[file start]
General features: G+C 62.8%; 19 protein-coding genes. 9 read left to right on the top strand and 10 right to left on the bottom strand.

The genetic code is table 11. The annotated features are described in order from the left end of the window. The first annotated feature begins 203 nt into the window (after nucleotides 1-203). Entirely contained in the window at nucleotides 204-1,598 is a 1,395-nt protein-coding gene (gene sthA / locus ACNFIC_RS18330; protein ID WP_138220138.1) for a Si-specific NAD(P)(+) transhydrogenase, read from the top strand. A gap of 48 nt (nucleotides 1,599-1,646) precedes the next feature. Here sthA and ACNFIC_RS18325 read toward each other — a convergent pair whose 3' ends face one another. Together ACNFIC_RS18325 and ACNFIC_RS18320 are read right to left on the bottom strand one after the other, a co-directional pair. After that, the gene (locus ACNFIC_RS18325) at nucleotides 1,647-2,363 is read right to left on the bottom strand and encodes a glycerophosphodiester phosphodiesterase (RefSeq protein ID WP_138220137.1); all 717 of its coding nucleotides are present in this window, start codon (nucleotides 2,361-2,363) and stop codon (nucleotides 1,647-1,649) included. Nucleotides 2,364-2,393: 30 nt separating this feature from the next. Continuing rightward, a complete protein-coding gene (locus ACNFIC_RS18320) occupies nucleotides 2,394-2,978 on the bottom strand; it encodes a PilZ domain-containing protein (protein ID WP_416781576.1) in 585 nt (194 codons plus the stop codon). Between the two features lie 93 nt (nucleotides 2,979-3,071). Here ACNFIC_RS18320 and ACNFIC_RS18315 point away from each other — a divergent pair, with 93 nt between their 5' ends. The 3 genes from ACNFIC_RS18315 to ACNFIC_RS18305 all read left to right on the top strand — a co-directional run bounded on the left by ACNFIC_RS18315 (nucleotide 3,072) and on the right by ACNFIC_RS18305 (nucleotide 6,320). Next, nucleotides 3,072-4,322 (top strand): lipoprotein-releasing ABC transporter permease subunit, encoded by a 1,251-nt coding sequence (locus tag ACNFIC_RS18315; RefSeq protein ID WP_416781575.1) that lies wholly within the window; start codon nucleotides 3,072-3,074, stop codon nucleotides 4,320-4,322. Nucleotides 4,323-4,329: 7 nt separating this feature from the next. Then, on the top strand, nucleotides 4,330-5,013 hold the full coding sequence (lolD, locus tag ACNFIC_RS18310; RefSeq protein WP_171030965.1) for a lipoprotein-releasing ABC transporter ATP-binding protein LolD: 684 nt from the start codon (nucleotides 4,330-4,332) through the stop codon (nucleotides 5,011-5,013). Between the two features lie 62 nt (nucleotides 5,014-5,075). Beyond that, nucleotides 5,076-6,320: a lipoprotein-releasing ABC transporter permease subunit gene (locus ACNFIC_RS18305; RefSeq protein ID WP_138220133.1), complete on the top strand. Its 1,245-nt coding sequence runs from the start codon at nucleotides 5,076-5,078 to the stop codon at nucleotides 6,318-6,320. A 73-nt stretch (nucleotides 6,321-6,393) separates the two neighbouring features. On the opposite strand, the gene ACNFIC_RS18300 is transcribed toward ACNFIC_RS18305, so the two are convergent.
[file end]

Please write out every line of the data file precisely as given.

General features: G+C 62.8%; 19 protein-coding genes. 9 read left to right on the top strand and 10 right to left on the bottom strand.

The genetic code is table 11. The annotated features are described in order from the left end of the window. The first annotated feature begins 203 nt into the window (after nucleotides 1-203). Entirely contained in the window at nucleotides 204-1,598 is a 1,395-nt protein-coding gene (gene sthA / locus ACNFIC_RS18330; protein ID WP_138220138.1) for a Si-specific NAD(P)(+) transhydrogenase, read from the top strand. A gap of 48 nt (nucleotides 1,599-1,646) precedes the next feature. Here sthA and ACNFIC_RS18325 read toward each other — a convergent pair whose 3' ends face one another. Together ACNFIC_RS18325 and ACNFIC_RS18320 are read right to left on the bottom strand one after the other, a co-directional pair. After that, the gene (locus ACNFIC_RS18325) at nucleotides 1,647-2,363 is read right to left on the bottom strand and encodes a glycerophosphodiester phosphodiesterase (RefSeq protein ID WP_138220137.1); all 717 of its coding nucleotides are present in this window, start codon (nucleotides 2,361-2,363) and stop codon (nucleotides 1,647-1,649) included. Nucleotides 2,364-2,393: 30 nt separating this feature from the next. Continuing rightward, a complete protein-coding gene (locus ACNFIC_RS18320) occupies nucleotides 2,394-2,978 on the bottom strand; it encodes a PilZ domain-containing protein (protein ID WP_416781576.1) in 585 nt (194 codons plus the stop codon). Between the two features lie 93 nt (nucleotides 2,979-3,071). Here ACNFIC_RS18320 and ACNFIC_RS18315 point away from each other — a divergent pair, with 93 nt between their 5' ends. The 3 genes from ACNFIC_RS18315 to ACNFIC_RS18305 all read left to right on the top strand — a co-directional run bounded on the left by ACNFIC_RS18315 (nucleotide 3,072) and on the right by ACNFIC_RS18305 (nucleotide 6,320). Next, nucleotides 3,072-4,322 (top strand): lipoprotein-releasing ABC transporter permease subunit, encoded by a 1,251-nt coding sequence (locus tag ACNFIC_RS18315; RefSeq protein ID WP_416781575.1) that lies wholly within the window; start codon nucleotides 3,072-3,074, stop codon nucleotides 4,320-4,322. Nucleotides 4,323-4,329: 7 nt separating this feature from the next. Then, on the top strand, nucleotides 4,330-5,013 hold the full coding sequence (lolD, locus tag ACNFIC_RS18310; RefSeq protein WP_171030965.1) for a lipoprotein-releasing ABC transporter ATP-binding protein LolD: 684 nt from the start codon (nucleotides 4,330-4,332) through the stop codon (nucleotides 5,011-5,013). Between the two features lie 62 nt (nucleotides 5,014-5,075). Beyond that, nucleotides 5,076-6,320: a lipoprotein-releasing ABC transporter permease subunit gene (locus ACNFIC_RS18305; RefSeq protein ID WP_138220133.1), complete on the top strand. Its 1,245-nt coding sequence runs from the start codon at nucleotides 5,076-5,078 to the stop codon at nucleotides 6,318-6,320. A 73-nt stretch (nucleotides 6,321-6,393) separates the two neighbouring features. On the opposite strand, the gene ACNFIC_RS18300 is transcribed toward ACNFIC_RS18305, so the two are convergent.